Lama Cheuky Sèngué: “In Western culture, books are very important in transmission. »

- through Henry Oudin

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Lama Cheuky Sèngué discovered the Kagyu tradition in 1976, through Kalou Rinpoche. His meeting with his master, Bokar Rinpoche, during a retreat a few years later, marked him deeply. Interpreter and translator of Tibetan masters, Lama Cheuky Sèngué also became an editor (Claire Lumière). A way, for him, to transmit the teachings.

How did you encounter Buddhism? 

It was in 1976. Professor of literature, I lived near Paris and I was interested in spiritualities in general. I had received a Catholic education and I read a lot of books on the different traditions. Friends suggested I go see a Tibetan lama, Kalou Rinpoche, in Burgundy. I seized the opportunity.

It was not Buddhism that interested me in particular, but rather the personality of Kalu Rinpoche. Rather than an intellectual approach, it is the meeting of a person. He was someone of great wisdom, simple, who diffused great light, certainty and a lot of love. I quickly began to practice in Paris, at the Kagyu-Dzong center, with Lama Gyourmé.

You started a three-year retreat in 1980 where you met your master, Bokar Rinpoche. How did you feel when you met him?

I felt a very strong emotion, a great dazzle, as if I met someone who was obvious, with whom there was a very strong bond. He exuded a very great, very visible love. I think everyone said that about him. This retreat changed my life: when I left, I did not go back to my previous profession, because Kalou Rinpoche had asked me to teach as a lama. I then became an interpreter by a combination of circumstances: I knew Tibetan and I could translate them. But it was indeed a joy to be at their side, to serve them.

What fundamental principles speak to you the most and how do you practice them on a daily basis?

I think the fundamental principle of Buddhism is to decrease the ego, to have less attachments. We therefore have more benevolence for others. The practice involves, on the one hand, moments devoted to different forms of meditation and, on the other hand, vigilance in the face of what is going on in one's mind, so as not to be caught up in the disturbances.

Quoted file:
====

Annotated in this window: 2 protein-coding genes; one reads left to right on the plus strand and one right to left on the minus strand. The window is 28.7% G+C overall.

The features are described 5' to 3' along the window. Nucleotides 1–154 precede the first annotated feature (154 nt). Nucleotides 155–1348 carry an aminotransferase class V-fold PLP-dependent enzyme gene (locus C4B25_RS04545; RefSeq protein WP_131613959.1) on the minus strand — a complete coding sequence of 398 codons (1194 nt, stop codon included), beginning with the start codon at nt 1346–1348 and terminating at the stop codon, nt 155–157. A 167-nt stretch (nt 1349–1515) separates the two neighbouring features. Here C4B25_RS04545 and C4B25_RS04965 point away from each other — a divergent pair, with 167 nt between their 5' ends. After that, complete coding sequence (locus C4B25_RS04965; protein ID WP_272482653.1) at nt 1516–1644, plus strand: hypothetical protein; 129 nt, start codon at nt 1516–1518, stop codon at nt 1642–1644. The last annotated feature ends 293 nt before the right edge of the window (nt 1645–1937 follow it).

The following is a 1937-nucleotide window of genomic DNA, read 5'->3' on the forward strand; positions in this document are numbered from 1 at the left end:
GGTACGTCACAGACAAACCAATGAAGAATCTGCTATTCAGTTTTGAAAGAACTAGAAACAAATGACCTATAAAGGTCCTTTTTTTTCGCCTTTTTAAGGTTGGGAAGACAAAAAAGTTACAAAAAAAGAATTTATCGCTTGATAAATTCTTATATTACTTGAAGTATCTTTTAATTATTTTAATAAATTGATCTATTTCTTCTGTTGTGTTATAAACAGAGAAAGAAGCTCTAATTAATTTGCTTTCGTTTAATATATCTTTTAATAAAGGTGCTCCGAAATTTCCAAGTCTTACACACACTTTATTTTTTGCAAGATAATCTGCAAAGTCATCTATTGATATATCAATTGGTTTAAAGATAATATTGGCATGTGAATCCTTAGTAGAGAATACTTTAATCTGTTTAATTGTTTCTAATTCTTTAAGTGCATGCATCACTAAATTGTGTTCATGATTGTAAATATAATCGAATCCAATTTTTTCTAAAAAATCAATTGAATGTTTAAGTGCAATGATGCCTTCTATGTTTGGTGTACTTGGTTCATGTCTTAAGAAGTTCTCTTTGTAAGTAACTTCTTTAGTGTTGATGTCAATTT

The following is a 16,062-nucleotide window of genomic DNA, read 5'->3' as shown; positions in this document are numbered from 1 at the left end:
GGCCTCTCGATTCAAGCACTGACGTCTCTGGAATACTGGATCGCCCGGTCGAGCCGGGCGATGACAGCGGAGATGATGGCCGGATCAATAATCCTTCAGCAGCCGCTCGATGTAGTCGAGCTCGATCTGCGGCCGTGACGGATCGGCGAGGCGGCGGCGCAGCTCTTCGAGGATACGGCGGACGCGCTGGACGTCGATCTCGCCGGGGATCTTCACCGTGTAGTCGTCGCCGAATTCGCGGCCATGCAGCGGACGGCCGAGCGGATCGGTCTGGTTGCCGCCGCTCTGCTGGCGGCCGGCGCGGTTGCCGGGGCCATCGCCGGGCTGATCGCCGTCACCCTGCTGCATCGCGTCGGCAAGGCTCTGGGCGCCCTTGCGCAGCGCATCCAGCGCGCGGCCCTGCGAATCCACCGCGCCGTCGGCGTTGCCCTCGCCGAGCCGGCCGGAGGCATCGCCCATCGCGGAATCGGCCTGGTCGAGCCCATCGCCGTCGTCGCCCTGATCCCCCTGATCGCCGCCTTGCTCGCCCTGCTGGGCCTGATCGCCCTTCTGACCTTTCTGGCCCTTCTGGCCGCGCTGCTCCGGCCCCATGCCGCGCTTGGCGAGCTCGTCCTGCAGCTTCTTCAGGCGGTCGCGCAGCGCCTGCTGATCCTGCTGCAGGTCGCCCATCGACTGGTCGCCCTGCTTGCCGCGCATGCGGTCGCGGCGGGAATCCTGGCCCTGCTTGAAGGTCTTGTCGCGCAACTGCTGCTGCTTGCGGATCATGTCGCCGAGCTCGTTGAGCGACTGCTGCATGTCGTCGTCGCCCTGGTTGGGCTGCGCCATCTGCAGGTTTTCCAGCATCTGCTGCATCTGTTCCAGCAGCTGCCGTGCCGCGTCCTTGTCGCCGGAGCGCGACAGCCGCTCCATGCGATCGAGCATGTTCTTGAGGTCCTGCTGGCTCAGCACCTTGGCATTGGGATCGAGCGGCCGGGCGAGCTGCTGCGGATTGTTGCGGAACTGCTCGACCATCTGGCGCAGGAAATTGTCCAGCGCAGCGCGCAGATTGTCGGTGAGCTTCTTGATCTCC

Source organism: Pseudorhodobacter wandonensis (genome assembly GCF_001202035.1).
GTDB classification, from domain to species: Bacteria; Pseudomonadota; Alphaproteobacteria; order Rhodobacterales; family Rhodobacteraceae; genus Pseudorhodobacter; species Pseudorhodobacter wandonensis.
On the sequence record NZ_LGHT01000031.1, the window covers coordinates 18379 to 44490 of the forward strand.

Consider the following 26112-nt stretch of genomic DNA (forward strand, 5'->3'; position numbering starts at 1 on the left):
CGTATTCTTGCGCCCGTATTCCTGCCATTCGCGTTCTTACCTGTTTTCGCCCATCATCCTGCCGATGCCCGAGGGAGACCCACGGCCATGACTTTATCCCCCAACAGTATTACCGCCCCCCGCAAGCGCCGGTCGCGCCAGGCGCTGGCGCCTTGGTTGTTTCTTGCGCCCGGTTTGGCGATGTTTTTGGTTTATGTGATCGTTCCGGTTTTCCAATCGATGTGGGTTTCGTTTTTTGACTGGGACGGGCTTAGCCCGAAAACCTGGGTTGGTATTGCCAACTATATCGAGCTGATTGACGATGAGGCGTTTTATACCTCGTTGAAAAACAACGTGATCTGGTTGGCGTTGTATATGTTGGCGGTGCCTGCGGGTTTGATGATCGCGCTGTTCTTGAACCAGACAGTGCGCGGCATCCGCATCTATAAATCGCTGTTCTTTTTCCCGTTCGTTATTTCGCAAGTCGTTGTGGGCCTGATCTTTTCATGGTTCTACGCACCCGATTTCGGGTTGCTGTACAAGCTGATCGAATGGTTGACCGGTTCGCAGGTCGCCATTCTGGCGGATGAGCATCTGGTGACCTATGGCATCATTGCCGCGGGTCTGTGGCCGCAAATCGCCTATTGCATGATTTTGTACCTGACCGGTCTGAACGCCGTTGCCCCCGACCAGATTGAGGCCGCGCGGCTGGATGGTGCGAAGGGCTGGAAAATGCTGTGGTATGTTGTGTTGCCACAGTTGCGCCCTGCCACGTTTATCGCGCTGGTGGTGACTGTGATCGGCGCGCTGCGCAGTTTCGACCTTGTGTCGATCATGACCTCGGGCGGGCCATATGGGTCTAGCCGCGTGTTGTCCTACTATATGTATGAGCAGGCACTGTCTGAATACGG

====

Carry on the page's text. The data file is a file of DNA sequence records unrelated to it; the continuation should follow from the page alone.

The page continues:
You take care of Buddhist centers in the south of France. You are also an editor at Claire Lumière. Is transmission through books essential for the development of Buddhism in the West?

I manage small centers in Grenoble, Aix-en-Provence and Avignon. In Aix, we meet every Monday evening, in Avignon one Sunday a month, and in Grenoble two weekends a year. So it's not a very big load. Above all, I try to make the link between the people who come and the great masters. My hope is that followers can meet them.

“When I met Bokar Rinpoche, I felt a very strong emotion, a great dazzle, as if I met someone who was obvious, with whom there was a very strong bond. He exuded a very great, very visible love.

In the East there are many masters and lamas. The bond therefore passes a lot through individual meetings. In Western culture, the book is very important in the transmission. Many people start with reading before meeting great masters. We have published books by Kalou Rinpoche, Bokar Rinpoche, His Holiness Gyalwang Drukpa, His Holiness the Karmapa, Tenzin Wangyal Rinpoche, Situ Rinpoche… Around ten authors. They are the ones who choose the themes of their works. Transmitting their teachings in this way is important to me.

What do you think Buddhist teaching can bring to the societal, environmental and spiritual crises we are experiencing?

Buddhist teaching does not necessarily ask questions in terms of social groups, but rather in individual terms. If you have an inner voice, you have a weaker ego, so it shows in relationships with others. A society is a collection of individuals: if each individual develops more benevolence, society as a whole will be better

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Henry Oudin

Henry Oudin is a Buddhist scholar, spiritual adventurer and journalist. He is a passionate seeker of the depths of Buddhist wisdom, and travels regularly to learn more about Buddhism and spiritual cultures. By sharing his knowledge and life experiences on Buddhist News, Henry hopes to inspire others to embrace more spiritual and mindful ways of living.

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